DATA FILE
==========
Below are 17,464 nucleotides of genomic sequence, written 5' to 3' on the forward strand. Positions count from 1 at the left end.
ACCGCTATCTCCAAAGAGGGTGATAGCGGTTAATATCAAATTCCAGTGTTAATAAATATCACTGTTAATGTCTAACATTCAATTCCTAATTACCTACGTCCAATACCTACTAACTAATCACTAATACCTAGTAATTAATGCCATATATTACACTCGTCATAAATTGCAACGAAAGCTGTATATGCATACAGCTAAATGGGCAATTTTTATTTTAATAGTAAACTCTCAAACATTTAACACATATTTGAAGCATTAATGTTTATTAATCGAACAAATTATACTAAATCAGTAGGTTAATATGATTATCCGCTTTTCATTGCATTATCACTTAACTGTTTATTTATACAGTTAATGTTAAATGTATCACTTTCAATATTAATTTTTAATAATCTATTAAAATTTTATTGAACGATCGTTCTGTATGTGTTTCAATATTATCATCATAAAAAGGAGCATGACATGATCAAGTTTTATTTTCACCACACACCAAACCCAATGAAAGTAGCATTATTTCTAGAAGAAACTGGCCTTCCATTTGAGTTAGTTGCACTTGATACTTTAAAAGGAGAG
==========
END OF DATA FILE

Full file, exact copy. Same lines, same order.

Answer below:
Below are 17,464 nucleotides of genomic sequence, written 5' to 3' on the forward strand. Positions count from 1 at the left end.
ACCGCTATCTCCAAAGAGGGTGATAGCGGTTAATATCAAATTCCAGTGTTAATAAATATCACTGTTAATGTCTAACATTCAATTCCTAATTACCTACGTCCAATACCTACTAACTAATCACTAATACCTAGTAATTAATGCCATATATTACACTCGTCATAAATTGCAACGAAAGCTGTATATGCATACAGCTAAATGGGCAATTTTTATTTTAATAGTAAACTCTCAAACATTTAACACATATTTGAAGCATTAATGTTTATTAATCGAACAAATTATACTAAATCAGTAGGTTAATATGATTATCCGCTTTTCATTGCATTATCACTTAACTGTTTATTTATACAGTTAATGTTAAATGTATCACTTTCAATATTAATTTTTAATAATCTATTAAAATTTTATTGAACGATCGTTCTGTATGTGTTTCAATATTATCATCATAAAAAGGAGCATGACATGATCAAGTTTTATTTTCACCACACACCAAACCCAATGAAAGTAGCATTATTTCTAGAAGAAACTGGCCTTCCATTTGAGTTAGTTGCACTTGATACTTTAAAAGGAGAG